Objectives: Because of the frequent detection of carcinoma in surgical specimens after hysterectomy for endometrial complex atypical hyperplasia (CAH), it has been suggested that patients with a preoperative diagnosis of CAH be referred to gynecologic oncology for potential lymphadenectomy. However, the risk of lymph node metastasis in such patients is unknown. We sought to determine the risk of endometrial cancer and to estimate the risk of lymphatic spread in women with a preoperative diagnosis of CAH.
Study design: We retrospectively reviewed the medical records of 150 consecutive patients with a preoperative diagnosis of CAH who subsequently underwent hysterectomy. Clinical characteristics and pathologic information were abstracted. Risk of lymphatic spread was modeled using previously published criteria and nomograms.
Results: Fifty-five of the 150 patients (36.7%) had an incidental endometrial carcinoma at the time of hysterectomy. Among patients with a preoperative office biopsy compared to dilation and curettage, the rate of an incidental finding of cancer was 43.5% and 28.1%, respectively (p=0.054). Of patients with cancer, 1 (1.8%) had a grade 3 endometrial carcinoma, 4 (7.3%) had lymphovascular space involvement, and 6 (10.9%) had deep (>50%) myometrial invasion. For the 10 patients who underwent lymphadenectomy, one (10%) had lymph node metastases. Based on multiple models, the estimated risk of lymph node spread was 1.6%-2.1% for all women with a preoperative diagnosis of CAH and 4.4%-6.8% for the 55 women with endometrial cancer.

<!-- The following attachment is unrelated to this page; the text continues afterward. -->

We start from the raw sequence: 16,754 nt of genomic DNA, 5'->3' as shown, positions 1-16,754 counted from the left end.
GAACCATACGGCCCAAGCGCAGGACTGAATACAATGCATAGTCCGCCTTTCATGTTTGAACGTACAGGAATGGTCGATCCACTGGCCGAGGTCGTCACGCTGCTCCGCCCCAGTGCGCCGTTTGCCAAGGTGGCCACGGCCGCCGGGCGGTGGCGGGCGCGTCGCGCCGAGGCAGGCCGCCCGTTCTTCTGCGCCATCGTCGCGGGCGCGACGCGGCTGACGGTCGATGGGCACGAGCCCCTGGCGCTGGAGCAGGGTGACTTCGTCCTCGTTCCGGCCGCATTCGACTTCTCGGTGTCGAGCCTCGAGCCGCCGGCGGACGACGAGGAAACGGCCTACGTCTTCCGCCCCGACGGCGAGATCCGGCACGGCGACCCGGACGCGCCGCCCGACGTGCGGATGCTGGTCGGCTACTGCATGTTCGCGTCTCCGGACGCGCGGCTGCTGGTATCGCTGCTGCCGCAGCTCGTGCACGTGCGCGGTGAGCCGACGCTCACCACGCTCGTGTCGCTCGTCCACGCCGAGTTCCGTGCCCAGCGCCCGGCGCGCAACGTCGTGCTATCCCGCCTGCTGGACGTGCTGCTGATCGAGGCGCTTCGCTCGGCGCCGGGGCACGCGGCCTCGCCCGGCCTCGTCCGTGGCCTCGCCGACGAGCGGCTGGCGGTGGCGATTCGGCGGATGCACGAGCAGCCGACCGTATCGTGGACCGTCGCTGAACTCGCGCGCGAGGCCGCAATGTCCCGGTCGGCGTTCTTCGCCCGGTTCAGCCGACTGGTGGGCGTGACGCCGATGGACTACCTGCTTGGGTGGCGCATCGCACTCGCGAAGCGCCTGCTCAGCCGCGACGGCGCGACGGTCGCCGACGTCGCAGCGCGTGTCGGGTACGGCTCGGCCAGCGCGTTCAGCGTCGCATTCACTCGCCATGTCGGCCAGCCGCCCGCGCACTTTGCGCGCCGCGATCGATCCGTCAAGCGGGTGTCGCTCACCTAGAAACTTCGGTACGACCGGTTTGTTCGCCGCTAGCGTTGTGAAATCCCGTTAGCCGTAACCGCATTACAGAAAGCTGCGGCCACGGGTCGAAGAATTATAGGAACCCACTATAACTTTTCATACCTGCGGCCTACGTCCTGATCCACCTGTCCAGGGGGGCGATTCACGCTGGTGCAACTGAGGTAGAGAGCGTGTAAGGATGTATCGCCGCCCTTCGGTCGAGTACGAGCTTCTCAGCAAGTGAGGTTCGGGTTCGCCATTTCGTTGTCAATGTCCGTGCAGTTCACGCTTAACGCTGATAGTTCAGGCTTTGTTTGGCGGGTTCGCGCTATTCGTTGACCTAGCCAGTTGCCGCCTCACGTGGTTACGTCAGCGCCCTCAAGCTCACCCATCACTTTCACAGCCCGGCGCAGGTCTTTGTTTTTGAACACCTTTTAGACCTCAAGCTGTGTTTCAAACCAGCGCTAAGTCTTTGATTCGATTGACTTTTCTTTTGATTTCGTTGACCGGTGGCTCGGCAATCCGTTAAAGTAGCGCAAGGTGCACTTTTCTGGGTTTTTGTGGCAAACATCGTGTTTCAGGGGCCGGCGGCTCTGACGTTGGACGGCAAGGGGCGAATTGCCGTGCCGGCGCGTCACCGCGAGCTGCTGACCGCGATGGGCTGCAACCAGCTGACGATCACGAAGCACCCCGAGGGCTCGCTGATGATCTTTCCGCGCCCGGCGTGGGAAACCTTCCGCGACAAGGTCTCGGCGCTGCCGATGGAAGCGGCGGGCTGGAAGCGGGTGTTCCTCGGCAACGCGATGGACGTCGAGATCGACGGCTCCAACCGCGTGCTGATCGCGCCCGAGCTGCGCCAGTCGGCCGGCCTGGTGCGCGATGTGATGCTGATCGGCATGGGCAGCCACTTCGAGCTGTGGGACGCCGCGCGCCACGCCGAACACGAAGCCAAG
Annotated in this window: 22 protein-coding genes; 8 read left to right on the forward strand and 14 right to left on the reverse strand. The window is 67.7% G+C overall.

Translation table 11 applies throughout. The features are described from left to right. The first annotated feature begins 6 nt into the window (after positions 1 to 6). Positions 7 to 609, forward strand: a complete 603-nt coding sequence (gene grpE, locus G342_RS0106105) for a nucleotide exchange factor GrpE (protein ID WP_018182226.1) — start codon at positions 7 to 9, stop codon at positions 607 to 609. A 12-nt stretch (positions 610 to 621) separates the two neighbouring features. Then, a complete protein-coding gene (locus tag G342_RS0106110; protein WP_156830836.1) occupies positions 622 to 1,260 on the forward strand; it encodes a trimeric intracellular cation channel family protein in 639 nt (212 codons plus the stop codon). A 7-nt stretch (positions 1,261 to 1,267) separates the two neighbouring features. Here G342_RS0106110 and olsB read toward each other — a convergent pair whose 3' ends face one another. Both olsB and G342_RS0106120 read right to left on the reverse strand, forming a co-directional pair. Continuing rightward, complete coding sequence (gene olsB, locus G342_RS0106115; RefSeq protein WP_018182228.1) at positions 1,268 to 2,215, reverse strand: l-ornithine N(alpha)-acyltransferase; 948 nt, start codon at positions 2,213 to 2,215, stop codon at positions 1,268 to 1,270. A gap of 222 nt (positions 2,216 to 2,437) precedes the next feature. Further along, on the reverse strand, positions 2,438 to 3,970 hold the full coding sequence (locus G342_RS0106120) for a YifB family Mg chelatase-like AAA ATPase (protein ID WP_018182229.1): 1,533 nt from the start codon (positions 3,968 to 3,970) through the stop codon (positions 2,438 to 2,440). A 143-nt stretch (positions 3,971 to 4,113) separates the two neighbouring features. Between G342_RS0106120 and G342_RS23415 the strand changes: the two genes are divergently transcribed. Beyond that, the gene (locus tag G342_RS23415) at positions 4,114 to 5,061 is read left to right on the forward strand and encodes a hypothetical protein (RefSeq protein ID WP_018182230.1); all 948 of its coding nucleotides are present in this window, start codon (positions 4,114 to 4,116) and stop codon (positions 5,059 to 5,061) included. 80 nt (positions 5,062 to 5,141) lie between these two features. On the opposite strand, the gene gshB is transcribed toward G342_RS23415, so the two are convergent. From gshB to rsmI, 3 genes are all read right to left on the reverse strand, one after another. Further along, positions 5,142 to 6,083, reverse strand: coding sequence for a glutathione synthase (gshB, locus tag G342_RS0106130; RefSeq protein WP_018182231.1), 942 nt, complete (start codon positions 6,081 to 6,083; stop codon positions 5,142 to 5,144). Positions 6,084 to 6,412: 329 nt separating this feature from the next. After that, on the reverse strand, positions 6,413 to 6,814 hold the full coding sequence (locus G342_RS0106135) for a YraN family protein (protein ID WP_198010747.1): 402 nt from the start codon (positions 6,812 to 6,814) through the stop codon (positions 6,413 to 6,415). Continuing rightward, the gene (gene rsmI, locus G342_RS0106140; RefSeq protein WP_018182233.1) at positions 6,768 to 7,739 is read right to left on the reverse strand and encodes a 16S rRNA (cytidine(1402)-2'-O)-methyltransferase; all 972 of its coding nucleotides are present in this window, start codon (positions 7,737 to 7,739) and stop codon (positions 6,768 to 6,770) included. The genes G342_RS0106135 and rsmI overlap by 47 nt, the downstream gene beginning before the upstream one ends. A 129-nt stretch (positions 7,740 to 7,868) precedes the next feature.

Conclusions: Given the high rates of underlying endometrial cancer and the potential need for lymphadenectomy, care for patients with a preoperative diagnosis of CAH desiring definitive management with hysterectomy should be referred to a gynecologic oncologist.
Keywords: Endometrial cancer; Endometrial hyperplasia; Lymph nodes; Lymphadenectomy; Surgical staging.
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